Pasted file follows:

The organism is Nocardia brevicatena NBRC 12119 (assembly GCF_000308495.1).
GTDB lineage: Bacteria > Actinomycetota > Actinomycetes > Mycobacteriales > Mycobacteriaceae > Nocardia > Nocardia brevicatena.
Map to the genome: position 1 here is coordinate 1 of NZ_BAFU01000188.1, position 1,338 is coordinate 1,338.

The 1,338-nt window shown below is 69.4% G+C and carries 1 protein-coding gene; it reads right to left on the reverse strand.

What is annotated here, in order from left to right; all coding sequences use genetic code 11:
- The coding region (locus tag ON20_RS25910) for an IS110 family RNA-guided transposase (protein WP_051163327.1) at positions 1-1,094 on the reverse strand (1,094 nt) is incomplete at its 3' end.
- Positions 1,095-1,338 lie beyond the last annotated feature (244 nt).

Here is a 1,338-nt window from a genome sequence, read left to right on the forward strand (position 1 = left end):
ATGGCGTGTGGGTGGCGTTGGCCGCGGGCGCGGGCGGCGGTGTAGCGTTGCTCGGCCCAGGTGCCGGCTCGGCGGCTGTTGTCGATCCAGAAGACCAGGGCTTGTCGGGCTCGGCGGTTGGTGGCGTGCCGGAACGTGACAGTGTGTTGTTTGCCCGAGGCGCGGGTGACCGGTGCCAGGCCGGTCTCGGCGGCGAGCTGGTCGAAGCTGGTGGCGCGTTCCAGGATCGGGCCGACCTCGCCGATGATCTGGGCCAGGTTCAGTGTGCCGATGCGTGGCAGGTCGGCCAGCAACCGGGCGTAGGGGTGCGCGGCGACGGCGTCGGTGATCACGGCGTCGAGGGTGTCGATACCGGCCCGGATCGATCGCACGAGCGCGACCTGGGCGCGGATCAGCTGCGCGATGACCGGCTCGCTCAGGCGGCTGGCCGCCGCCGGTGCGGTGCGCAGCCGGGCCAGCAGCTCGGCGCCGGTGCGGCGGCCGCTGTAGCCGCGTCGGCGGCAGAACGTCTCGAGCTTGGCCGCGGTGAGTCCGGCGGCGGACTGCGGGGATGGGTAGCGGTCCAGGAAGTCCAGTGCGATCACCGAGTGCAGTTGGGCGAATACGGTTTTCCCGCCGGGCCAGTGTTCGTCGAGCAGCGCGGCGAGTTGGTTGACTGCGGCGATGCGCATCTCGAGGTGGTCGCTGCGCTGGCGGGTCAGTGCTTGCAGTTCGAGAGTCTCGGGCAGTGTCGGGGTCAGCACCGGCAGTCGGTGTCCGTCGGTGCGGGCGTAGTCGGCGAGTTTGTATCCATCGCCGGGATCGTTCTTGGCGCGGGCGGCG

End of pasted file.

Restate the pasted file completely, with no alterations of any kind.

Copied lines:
The organism is Nocardia brevicatena NBRC 12119 (assembly GCF_000308495.1).
GTDB lineage: Bacteria > Actinomycetota > Actinomycetes > Mycobacteriales > Mycobacteriaceae > Nocardia > Nocardia brevicatena.
Map to the genome: position 1 here is coordinate 1 of NZ_BAFU01000188.1, position 1,338 is coordinate 1,338.

The 1,338-nt window shown below is 69.4% G+C and carries 1 protein-coding gene; it reads right to left on the reverse strand.

What is annotated here, in order from left to right; all coding sequences use genetic code 11:
- The coding region (locus tag ON20_RS25910) for an IS110 family RNA-guided transposase (protein WP_051163327.1) at positions 1-1,094 on the reverse strand (1,094 nt) is incomplete at its 3' end.
- Positions 1,095-1,338 lie beyond the last annotated feature (244 nt).

Here is a 1,338-nt window from a genome sequence, read left to right on the forward strand (position 1 = left end):
ATGGCGTGTGGGTGGCGTTGGCCGCGGGCGCGGGCGGCGGTGTAGCGTTGCTCGGCCCAGGTGCCGGCTCGGCGGCTGTTGTCGATCCAGAAGACCAGGGCTTGTCGGGCTCGGCGGTTGGTGGCGTGCCGGAACGTGACAGTGTGTTGTTTGCCCGAGGCGCGGGTGACCGGTGCCAGGCCGGTCTCGGCGGCGAGCTGGTCGAAGCTGGTGGCGCGTTCCAGGATCGGGCCGACCTCGCCGATGATCTGGGCCAGGTTCAGTGTGCCGATGCGTGGCAGGTCGGCCAGCAACCGGGCGTAGGGGTGCGCGGCGACGGCGTCGGTGATCACGGCGTCGAGGGTGTCGATACCGGCCCGGATCGATCGCACGAGCGCGACCTGGGCGCGGATCAGCTGCGCGATGACCGGCTCGCTCAGGCGGCTGGCCGCCGCCGGTGCGGTGCGCAGCCGGGCCAGCAGCTCGGCGCCGGTGCGGCGGCCGCTGTAGCCGCGTCGGCGGCAGAACGTCTCGAGCTTGGCCGCGGTGAGTCCGGCGGCGGACTGCGGGGATGGGTAGCGGTCCAGGAAGTCCAGTGCGATCACCGAGTGCAGTTGGGCGAATACGGTTTTCCCGCCGGGCCAGTGTTCGTCGAGCAGCGCGGCGAGTTGGTTGACTGCGGCGATGCGCATCTCGAGGTGGTCGCTGCGCTGGCGGGTCAGTGCTTGCAGTTCGAGAGTCTCGGGCAGTGTCGGGGTCAGCACCGGCAGTCGGTGTCCGTCGGTGCGGGCGTAGTCGGCGAGTTTGTATCCATCGCCGGGATCGTTCTTGGCGCGGGCGGCG